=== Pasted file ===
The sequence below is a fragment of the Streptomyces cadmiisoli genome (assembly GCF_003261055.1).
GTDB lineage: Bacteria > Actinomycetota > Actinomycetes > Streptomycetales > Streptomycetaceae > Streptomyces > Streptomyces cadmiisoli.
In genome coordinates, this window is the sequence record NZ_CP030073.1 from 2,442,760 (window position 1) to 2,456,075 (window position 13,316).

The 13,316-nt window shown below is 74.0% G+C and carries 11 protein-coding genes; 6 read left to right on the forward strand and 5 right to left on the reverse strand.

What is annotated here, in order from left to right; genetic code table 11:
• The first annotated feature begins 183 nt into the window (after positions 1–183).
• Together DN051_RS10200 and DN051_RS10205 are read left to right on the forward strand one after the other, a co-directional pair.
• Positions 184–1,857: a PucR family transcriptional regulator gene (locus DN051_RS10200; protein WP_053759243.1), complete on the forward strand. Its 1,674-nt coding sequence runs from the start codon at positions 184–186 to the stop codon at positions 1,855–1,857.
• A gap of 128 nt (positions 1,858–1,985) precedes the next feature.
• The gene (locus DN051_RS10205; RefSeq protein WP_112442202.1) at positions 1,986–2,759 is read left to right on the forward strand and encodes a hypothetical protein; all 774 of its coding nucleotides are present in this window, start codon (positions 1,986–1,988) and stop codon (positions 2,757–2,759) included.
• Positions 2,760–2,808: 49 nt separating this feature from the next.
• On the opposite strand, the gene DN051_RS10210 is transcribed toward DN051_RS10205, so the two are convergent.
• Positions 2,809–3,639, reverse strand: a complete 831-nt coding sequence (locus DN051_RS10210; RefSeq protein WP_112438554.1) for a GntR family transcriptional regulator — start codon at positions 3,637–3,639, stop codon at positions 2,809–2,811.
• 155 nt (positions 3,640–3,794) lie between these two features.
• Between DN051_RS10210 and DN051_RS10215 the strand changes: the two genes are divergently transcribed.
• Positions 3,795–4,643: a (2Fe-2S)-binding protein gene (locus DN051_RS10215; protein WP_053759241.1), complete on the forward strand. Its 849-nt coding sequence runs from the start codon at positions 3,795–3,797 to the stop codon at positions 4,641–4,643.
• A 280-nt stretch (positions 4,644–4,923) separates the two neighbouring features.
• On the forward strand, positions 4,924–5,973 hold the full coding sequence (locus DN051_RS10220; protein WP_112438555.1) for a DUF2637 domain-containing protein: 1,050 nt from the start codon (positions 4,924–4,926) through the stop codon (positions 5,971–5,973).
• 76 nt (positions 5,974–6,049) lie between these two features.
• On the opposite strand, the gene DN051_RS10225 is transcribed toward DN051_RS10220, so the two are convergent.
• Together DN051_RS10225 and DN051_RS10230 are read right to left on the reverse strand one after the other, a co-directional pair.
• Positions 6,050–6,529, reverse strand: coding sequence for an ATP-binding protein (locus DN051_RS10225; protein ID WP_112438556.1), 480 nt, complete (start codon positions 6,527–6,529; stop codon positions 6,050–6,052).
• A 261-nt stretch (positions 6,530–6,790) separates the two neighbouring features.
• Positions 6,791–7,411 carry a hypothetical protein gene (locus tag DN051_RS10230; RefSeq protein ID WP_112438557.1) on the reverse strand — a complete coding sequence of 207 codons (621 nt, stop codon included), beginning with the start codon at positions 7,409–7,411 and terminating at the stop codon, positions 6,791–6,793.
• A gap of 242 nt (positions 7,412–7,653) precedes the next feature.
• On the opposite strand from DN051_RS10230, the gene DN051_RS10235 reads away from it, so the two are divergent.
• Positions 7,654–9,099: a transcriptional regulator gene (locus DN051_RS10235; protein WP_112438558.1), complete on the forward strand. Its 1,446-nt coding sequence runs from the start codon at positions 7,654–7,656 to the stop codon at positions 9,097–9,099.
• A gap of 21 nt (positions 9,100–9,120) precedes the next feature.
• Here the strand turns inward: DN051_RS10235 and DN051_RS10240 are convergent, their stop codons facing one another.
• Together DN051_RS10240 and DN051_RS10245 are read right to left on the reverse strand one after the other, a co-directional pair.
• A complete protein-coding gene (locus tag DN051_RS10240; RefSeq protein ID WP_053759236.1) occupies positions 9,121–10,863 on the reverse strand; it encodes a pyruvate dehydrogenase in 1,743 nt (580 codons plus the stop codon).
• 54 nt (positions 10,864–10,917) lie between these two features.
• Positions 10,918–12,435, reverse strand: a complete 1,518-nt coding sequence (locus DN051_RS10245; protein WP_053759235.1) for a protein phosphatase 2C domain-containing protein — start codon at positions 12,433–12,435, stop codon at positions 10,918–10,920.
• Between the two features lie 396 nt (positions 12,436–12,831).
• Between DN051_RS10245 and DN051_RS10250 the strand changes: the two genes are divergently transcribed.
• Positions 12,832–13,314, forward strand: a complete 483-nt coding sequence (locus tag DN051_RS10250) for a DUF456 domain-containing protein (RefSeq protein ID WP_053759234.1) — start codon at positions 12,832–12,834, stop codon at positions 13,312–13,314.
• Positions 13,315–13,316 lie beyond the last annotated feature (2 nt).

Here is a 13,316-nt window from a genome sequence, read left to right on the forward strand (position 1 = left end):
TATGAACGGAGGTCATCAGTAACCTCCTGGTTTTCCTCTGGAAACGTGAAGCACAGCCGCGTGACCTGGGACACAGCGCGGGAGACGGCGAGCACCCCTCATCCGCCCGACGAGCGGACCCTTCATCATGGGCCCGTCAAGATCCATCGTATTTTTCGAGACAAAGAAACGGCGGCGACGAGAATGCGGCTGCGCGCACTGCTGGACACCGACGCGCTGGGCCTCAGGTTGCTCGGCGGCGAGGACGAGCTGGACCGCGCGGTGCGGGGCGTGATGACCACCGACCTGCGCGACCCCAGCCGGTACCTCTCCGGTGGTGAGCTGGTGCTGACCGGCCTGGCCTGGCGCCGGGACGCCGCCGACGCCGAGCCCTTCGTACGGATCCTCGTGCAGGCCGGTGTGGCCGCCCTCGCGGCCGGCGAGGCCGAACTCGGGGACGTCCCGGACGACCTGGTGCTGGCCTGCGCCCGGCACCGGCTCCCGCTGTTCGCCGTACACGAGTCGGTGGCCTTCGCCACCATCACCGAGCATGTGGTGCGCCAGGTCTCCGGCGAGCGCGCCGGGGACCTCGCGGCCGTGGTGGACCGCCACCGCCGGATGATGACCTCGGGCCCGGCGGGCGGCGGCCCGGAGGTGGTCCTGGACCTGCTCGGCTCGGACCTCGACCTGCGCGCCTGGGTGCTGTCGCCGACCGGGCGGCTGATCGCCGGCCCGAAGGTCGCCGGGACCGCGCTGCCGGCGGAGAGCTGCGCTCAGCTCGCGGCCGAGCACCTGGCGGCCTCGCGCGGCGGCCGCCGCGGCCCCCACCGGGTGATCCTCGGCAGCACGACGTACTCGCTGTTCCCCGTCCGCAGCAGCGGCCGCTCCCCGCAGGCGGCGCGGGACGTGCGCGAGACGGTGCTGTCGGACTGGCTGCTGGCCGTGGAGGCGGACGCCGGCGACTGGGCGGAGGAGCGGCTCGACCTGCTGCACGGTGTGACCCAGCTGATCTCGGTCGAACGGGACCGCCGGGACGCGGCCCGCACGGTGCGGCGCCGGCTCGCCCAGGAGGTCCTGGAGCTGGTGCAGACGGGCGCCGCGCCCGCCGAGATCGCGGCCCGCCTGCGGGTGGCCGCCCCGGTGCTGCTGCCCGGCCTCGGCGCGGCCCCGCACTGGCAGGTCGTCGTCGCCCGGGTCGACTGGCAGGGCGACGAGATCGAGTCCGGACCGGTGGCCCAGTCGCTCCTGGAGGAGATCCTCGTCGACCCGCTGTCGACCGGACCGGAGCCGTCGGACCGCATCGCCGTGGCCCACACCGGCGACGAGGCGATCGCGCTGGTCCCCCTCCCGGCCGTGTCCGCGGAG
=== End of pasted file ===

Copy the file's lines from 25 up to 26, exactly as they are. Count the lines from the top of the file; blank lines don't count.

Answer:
• A gap of 242 nt (positions 7,412–7,653) precedes the next feature.
• On the opposite strand from DN051_RS10230, the gene DN051_RS10235 reads away from it, so the two are divergent.